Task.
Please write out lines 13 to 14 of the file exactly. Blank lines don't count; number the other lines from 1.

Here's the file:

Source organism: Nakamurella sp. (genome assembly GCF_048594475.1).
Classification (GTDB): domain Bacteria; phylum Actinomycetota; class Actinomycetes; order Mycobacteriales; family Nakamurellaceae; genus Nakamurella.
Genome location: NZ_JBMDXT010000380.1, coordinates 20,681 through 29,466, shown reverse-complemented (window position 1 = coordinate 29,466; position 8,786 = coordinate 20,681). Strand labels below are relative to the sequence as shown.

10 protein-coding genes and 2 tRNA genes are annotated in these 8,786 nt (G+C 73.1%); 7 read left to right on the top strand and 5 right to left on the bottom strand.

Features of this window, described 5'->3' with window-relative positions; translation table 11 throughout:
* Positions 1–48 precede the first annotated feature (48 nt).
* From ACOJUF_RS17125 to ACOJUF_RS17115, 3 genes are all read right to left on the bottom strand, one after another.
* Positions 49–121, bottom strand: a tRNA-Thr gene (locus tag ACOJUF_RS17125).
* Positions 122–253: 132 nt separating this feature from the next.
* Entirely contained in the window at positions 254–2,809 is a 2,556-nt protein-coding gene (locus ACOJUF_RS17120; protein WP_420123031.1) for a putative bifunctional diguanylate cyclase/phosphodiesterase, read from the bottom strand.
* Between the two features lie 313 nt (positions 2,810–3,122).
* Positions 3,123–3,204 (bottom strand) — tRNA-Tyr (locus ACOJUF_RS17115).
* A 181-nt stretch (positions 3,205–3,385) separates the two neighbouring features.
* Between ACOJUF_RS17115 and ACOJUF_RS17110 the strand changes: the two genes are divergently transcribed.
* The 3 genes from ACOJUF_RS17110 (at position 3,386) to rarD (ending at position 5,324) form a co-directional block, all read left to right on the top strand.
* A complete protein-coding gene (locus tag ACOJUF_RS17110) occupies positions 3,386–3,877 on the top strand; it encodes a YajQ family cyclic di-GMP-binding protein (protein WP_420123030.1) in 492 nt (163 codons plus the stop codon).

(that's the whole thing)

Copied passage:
* A 181-nt stretch (positions 3,205–3,385) separates the two neighbouring features.
* Between ACOJUF_RS17115 and ACOJUF_RS17110 the strand changes: the two genes are divergently transcribed.